Nonsurgical treatment options

In sports, the initial management of a shoulder dislocation is usually done on the field or locker room, followed by an evaluation in an emergency department to get x-rays to assess to for bone loss.

If the reduction is not done within 30 minutes of injury, it may be necessary to provide pain medications and sometimes a numbing injection to the shoulder, to gently put back (reduce) the shoulder joint to its normal position. In rare cases, the reduction may have to be done in the operating room with controlled sedation so that complete relaxation of the muscles is possible. 

After the reduction, a sling with a wrap around the patient’s waist is placed to stabilize the shoulder and prevent it from moving into a position that could allow it to dislocate again. Based on the history of what caused the dislocation, the severity of the injury, and the physical examination findings, physical therapy may be prescribed.

Depending on the amount of damage from a shoulder dislocation, recurrence is likely, which increases the likelihood of requiring surgery down the line. Mainly due to sports injuries, men under 30 have a very high chance of having recurrent shoulder dislocations and therefore may elect to have the shoulder surgically stabilized even after one dislocation. This allows them to get back to their sport quickly and to avoid early arthritis. The more times the shoulder slips out of place, the more damage is done to the shoulder joint. While physical therapy may help some patients, a good percentage of patients go on to dislocate their shoulder again.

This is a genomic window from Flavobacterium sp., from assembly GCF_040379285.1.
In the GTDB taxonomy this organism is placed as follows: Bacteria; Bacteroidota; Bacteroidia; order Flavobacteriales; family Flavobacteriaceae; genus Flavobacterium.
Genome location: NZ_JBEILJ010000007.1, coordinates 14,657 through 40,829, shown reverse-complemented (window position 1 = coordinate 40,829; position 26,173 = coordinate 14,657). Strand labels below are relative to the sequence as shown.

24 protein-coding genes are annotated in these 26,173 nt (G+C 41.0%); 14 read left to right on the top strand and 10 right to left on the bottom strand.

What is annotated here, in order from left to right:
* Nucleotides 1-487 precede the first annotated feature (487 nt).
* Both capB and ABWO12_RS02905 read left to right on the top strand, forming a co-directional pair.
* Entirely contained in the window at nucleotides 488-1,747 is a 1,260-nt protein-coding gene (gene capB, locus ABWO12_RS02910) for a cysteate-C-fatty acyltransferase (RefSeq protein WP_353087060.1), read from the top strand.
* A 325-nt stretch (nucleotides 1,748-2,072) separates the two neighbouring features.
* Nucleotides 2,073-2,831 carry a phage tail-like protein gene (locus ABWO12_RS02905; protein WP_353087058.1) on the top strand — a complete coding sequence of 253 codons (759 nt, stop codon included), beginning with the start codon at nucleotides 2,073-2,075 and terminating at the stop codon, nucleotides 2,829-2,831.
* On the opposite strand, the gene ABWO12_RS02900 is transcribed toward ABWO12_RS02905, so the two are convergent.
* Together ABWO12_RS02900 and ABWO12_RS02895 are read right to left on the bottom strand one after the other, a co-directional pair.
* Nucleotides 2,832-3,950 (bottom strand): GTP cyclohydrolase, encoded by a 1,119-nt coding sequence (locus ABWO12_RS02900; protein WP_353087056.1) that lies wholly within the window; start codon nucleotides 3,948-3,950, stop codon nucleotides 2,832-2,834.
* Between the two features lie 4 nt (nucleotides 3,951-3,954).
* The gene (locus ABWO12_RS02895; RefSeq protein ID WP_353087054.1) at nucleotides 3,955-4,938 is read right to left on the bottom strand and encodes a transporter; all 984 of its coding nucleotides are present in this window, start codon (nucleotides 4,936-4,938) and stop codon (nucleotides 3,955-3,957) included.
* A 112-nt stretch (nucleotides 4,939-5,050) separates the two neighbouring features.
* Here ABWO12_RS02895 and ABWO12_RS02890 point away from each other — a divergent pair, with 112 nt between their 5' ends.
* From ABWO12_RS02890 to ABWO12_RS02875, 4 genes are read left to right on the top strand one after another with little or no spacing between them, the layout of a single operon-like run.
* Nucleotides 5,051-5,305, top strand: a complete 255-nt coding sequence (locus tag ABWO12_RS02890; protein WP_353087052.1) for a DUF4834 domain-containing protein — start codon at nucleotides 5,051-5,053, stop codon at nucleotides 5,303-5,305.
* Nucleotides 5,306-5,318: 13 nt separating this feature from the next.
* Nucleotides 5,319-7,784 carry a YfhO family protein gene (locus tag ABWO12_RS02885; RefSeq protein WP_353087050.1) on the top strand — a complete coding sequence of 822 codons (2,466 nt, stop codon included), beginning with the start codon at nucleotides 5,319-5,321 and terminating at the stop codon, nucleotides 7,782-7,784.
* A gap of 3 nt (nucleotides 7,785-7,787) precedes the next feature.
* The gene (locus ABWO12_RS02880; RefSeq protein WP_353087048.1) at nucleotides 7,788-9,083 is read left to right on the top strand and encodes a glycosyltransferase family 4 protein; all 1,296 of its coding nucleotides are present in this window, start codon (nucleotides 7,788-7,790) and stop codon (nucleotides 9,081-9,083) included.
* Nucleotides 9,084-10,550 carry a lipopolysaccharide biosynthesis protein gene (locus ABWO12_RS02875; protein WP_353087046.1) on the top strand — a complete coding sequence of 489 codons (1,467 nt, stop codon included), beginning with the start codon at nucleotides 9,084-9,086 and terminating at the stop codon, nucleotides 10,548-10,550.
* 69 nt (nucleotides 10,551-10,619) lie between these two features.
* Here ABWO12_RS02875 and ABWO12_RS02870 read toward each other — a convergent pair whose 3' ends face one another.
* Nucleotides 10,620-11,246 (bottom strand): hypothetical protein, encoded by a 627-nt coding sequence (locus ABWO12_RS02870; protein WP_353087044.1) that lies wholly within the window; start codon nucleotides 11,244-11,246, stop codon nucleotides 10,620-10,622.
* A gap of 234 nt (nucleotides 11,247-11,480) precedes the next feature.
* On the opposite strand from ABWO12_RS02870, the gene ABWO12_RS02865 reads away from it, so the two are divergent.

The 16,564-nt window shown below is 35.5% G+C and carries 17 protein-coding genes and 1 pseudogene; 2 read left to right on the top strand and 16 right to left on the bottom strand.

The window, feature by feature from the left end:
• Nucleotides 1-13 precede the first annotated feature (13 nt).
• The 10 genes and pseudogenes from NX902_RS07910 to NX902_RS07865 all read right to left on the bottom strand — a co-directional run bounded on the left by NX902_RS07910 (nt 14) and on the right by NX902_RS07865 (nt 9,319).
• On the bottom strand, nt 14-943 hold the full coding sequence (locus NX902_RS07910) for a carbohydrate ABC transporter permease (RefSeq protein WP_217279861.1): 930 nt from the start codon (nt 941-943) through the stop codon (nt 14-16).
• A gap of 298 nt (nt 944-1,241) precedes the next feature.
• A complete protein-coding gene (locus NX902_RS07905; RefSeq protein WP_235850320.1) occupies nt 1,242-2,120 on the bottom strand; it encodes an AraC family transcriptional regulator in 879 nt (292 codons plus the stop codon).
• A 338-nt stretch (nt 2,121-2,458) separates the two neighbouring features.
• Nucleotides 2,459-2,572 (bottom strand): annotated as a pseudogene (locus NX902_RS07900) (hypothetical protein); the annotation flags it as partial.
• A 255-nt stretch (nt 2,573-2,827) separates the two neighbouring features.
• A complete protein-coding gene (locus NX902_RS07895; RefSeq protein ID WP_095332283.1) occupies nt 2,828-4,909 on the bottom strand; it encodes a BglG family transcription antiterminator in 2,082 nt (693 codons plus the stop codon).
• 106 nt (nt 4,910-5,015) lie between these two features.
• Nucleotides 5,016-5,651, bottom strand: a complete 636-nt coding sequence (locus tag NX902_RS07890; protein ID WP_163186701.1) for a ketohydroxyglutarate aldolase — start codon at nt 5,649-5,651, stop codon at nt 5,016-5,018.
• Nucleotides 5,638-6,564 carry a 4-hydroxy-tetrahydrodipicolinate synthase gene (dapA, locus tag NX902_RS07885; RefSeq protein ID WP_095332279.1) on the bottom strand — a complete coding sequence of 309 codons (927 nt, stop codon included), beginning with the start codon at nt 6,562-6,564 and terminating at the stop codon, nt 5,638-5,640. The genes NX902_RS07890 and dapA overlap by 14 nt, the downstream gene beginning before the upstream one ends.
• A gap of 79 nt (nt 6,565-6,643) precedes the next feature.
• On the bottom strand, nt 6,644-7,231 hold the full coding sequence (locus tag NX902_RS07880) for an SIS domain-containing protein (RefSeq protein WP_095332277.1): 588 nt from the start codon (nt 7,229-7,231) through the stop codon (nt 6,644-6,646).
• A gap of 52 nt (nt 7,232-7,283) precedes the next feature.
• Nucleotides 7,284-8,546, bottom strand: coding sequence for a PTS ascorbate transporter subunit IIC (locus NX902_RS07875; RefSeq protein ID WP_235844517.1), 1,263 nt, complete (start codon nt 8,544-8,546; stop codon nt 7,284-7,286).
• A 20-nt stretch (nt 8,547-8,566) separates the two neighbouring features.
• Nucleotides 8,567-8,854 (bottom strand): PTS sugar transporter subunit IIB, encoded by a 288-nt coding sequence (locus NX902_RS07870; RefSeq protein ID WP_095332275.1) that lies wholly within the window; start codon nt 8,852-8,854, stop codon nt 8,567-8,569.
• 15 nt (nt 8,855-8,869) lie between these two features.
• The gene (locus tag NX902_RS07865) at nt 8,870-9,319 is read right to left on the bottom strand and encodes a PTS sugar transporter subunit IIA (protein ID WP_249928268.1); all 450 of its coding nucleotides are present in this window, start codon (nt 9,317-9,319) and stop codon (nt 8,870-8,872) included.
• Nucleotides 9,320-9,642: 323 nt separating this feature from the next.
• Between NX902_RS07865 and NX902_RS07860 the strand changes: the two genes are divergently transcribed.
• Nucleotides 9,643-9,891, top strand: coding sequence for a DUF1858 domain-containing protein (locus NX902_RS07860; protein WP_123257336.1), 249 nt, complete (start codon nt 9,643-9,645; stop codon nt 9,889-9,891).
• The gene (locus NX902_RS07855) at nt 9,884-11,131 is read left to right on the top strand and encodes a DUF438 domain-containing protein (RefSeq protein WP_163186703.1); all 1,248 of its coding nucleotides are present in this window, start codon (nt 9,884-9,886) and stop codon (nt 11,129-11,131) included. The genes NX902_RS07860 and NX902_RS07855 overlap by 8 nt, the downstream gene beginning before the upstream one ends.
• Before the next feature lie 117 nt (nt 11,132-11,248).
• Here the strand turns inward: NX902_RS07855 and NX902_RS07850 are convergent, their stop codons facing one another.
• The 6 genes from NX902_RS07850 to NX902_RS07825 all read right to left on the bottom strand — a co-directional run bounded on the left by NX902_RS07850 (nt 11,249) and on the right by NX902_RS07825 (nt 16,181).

In fact, if you follow patients who presented to the emergency department with a dislocation, more than 50% will have another dislocation some time in their life, and more than 75% of men under 30 years of age who return to sport will have additional dislocations. If shoulder pain and instability continue to happen, it becomes difficult to achieve the level of performance that was possible before the injury without surgical repair.

How surgery is performed

There are a number of surgical options that can be used to successfully treat shoulder dislocations. These options include:

  • Bankart Repair. A Bankart repair is a procedure in which the torn tissue (labrum and capsule) is sewn back to the socket rim. This procedure is done arthroscopically (via keyhole surgery), using special instruments, stitches, and tiny anchors to connect the torn tissue back to the socket. It is often used in younger athletes with their first dislocation, where there is minimal bone damage.
    • In addition to the Bankart repair, the dislocation may result in a depression in the humeral head (Hill-Sachs lesion) which can increase the risk of recurrent shoulder dislocation. In conjunction with the Bankart repair, a Hill-Sachs lesion may require an additional procedure to secure the capsule into the bone defect, which is called Remplissage. This procedure increases the chance of long-term stability of the shoulder. 
  • Latarjet Procedure. The Latarjet procedure is used when there is damage to the bone of the shoulder socket. It involves taking a small piece of the shoulder blade or scapula bone (specifically, the coracoid) and fixing it to the front edge of the socket to restore the missing bone from this area. The bone is fixed with two screws and sometimes a tiny metal plate. Attached to this piece of bone are two small tendons that reinforce the stability of the shoulder. Finally, the labrum and capsule in this area are repaired with stitches.
  • Distal Tibia Allograft Procedure. In some patients with recurrent shoulder instability, the use of a bone and cartilage graft (a distal tibia allograft) may be the best choice. This procedure works well when the bone loss is significant or when patients have had a Latarjet procedure that did not alleviate their symptoms. The graft is fixed to the socket with two screws and, occasionally, a tiny metal (titanium) plate.